Power's out! Surviving three days without electricity

What to do before, during and after a power outage.

Activity Image
6, 7
40 mins
Group work


Power outages can occur at any time. Being prepared before the power goes out is the best way to stay safe and comfortable while you wait for the lights to come back on. 


What you'll need

  • "Power's out" worksheet

Thinking about electricity

  1. Have the class think about how we depend on electricity every day.
  2. Now think about what happens when the power goes out:
    • Have you ever experienced a power outage at home?
    • What caused the power to go out?
    • What did you notice? What could you do or not do?
    • Did you have lights? Heat? Hot water? What did you eat? 

Living without power

  1. In small groups have students brainstorm what life would be like without power for up to three days. Remember that in a power outage, you may be left without heat, light, hot water and the ability to use or charge electronic devices.
  2. Ask the class for ideas and write them up on the board.

Getting ready

  1. Go over the "Power’s out" worksheet and have students complete the before, during or after exercise in pairs.
  2. As a class, check the answers (see Teaching notes for the answer key).
  3. Now put the plan into action by sending the worksheet home for students to share with their parents and get prepared.

Modify or extend this activity

  • The Government of B.C. covers how to be prepared for a power outage.
  • Have students report back about what their family is doing to prepare for an outage.
  • Visit to learn about outages in your area and how to stay safe.

Curriculum Fit

Grade 6, 7 Physical and Health Education


  • Responding to emergencies: basic principles include following safety guidelines, having an emergency response plan and knowing how to get help

Teaching Notes

A power outage can last anywhere from a few minutes to a few days. There are many causes of power outages that can occur throughout B.C. – wind or snow storms, car accidents and more.

During a power outage, you may be left without lighting, heating/air conditioning, hot water or running water.

You can lessen the impact of a power outage by taking the time to prepare in advance. A household should be prepared to go without electricity for at least 72 hours.

Worksheet answer key

Before an outage

  • Develop a preparedness plan with your family. For helpful tips on putting together a plan, visit
  • Check that emergency equipment like flashlights and radios are working properly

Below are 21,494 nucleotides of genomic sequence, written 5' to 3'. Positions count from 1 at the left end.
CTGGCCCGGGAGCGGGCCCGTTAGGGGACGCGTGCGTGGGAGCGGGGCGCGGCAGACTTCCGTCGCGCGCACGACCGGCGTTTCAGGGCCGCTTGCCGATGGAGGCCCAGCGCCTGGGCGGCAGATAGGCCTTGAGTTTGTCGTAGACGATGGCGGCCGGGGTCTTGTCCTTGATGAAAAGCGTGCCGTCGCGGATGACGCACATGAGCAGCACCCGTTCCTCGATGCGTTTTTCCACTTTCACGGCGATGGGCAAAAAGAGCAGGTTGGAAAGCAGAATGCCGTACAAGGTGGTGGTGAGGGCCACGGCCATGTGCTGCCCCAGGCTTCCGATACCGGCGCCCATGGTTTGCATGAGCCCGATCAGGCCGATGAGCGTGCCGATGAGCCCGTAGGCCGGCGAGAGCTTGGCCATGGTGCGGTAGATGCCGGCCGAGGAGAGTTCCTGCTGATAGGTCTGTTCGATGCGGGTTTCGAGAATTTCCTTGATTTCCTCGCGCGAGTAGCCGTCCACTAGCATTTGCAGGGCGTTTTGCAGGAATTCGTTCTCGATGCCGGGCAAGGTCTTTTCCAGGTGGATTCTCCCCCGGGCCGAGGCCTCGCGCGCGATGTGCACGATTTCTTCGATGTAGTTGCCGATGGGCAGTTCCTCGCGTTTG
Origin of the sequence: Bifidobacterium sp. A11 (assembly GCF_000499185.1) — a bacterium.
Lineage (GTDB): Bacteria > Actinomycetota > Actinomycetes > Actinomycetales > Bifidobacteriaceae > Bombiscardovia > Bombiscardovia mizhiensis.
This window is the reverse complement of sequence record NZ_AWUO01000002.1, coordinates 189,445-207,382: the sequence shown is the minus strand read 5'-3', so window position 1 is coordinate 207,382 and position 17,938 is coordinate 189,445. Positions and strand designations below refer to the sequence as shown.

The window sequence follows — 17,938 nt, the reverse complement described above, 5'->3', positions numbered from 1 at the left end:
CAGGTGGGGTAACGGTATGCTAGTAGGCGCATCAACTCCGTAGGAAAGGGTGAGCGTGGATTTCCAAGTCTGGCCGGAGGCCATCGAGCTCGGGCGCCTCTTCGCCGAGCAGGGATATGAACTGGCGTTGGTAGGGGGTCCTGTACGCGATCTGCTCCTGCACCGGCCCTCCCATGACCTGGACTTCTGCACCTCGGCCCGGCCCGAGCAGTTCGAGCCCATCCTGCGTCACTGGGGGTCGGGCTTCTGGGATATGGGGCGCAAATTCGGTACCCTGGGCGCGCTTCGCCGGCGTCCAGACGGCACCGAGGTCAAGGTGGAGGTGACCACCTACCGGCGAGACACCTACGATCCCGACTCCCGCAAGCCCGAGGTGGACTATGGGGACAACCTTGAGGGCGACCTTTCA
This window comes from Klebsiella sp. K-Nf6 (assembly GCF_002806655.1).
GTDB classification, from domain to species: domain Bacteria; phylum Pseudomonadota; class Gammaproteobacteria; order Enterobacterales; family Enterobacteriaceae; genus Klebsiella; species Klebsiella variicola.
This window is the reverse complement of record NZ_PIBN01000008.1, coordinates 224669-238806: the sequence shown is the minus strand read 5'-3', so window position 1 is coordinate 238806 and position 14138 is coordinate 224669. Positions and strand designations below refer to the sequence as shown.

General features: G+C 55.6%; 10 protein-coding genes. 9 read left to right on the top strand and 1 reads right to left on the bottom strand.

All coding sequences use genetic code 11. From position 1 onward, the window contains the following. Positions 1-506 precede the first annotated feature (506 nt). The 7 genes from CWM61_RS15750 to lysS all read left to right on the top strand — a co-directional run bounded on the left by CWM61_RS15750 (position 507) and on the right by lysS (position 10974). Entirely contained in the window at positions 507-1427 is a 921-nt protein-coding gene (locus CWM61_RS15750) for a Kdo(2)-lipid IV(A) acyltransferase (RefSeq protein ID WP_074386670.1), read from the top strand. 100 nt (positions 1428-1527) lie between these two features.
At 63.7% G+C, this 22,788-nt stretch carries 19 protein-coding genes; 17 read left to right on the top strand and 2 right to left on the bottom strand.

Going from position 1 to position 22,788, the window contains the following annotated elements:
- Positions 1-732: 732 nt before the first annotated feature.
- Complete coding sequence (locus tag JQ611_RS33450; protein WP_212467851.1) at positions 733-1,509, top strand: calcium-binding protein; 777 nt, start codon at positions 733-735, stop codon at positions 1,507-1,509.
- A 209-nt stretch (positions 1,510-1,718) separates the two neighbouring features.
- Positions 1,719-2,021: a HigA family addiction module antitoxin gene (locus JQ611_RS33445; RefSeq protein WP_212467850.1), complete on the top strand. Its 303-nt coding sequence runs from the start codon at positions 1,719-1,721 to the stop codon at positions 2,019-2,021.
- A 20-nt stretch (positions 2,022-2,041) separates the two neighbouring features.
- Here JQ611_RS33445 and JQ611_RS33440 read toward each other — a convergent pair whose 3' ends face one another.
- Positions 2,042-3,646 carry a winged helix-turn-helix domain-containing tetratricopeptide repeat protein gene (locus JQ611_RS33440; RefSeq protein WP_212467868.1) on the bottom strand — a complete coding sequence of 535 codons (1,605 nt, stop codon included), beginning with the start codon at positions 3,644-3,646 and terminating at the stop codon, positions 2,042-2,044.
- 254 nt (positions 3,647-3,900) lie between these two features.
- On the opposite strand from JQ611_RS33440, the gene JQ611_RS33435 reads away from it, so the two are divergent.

• Make a list of important local phone numbers. Include the police, fire, poison control centre and the number to report a power outage: 1-800-BCHYDRO
  • Use surge protectors to protect your electronic devices such as computers, printers and TVs.

During an outage

  • Find out if the outage is just in your home or in other houses around you. If your neighbour’s power is still on, check your circuit break panel or fuse box.
  • Never go near or touch a downed or damaged power line. Stay back at least 10 metres and call 911 to report. Don’t attempt to remove objects or debris around the power line
  • Turn off all appliances, especially those that generate heat. This helps prevent injury, damage and fire when the power is restored.
  • Switch off all lights except one inside your home and one outside to let you and crews outside know when the power is back on.
  • Keep the doors of your fridge and freezer closed as much as possible to keep the cold air in. Your food will stay fresh longer if you only open the fridge when necessary.

After an outage

  • Turn appliances back on (turn on the most essential appliances first, and wait 10 to 15 minutes before reconnecting the others)
  • Check to make sure your fridge and freezer are back on. Decide if anything needs to be tossed. If in doubt, throw it out.
  • Reset your clocks, timers and alarms
  • Restock any supplies you used from the emergency kit

Use these tips to prepare for an outage at your school. 

More information to help families create an emergency plan.


  • Observe students during small group work. Are they contributing to the conversations, engaged in the topic, listening to others and building on others’ ideas?
  • Before students bring their "Power’s out" worksheet  home, check that the steps are in the correct order.


Power's Out

96.1 kb pdf

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